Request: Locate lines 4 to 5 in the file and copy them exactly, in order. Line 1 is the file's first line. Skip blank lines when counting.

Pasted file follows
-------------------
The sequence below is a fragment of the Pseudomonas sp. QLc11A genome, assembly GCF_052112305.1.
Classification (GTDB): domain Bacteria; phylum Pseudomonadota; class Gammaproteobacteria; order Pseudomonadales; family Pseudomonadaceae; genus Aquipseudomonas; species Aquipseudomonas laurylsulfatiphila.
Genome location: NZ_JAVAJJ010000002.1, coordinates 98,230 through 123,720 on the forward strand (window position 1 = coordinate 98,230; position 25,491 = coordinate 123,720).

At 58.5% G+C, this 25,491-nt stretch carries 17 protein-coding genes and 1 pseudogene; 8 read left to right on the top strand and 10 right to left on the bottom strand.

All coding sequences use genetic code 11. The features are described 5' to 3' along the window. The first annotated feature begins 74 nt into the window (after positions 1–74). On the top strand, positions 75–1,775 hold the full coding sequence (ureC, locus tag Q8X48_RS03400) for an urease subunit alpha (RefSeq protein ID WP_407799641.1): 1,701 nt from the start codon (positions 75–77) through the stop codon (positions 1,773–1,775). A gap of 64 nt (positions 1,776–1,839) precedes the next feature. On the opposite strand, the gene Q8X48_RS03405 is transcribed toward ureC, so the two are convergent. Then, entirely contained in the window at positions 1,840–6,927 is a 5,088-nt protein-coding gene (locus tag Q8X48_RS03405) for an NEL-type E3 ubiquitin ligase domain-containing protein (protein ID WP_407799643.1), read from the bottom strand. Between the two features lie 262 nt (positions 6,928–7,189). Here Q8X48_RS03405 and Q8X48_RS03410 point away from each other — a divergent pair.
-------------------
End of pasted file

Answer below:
At 58.5% G+C, this 25,491-nt stretch carries 17 protein-coding genes and 1 pseudogene; 8 read left to right on the top strand and 10 right to left on the bottom strand.

All coding sequences use genetic code 11. The features are described 5' to 3' along the window. The first annotated feature begins 74 nt into the window (after positions 1–74). On the top strand, positions 75–1,775 hold the full coding sequence (ureC, locus tag Q8X48_RS03400) for an urease subunit alpha (RefSeq protein ID WP_407799641.1): 1,701 nt from the start codon (positions 75–77) through the stop codon (positions 1,773–1,775). A gap of 64 nt (positions 1,776–1,839) precedes the next feature. On the opposite strand, the gene Q8X48_RS03405 is transcribed toward ureC, so the two are convergent. Then, entirely contained in the window at positions 1,840–6,927 is a 5,088-nt protein-coding gene (locus tag Q8X48_RS03405) for an NEL-type E3 ubiquitin ligase domain-containing protein (protein ID WP_407799643.1), read from the bottom strand. Between the two features lie 262 nt (positions 6,928–7,189). Here Q8X48_RS03405 and Q8X48_RS03410 point away from each other — a divergent pair.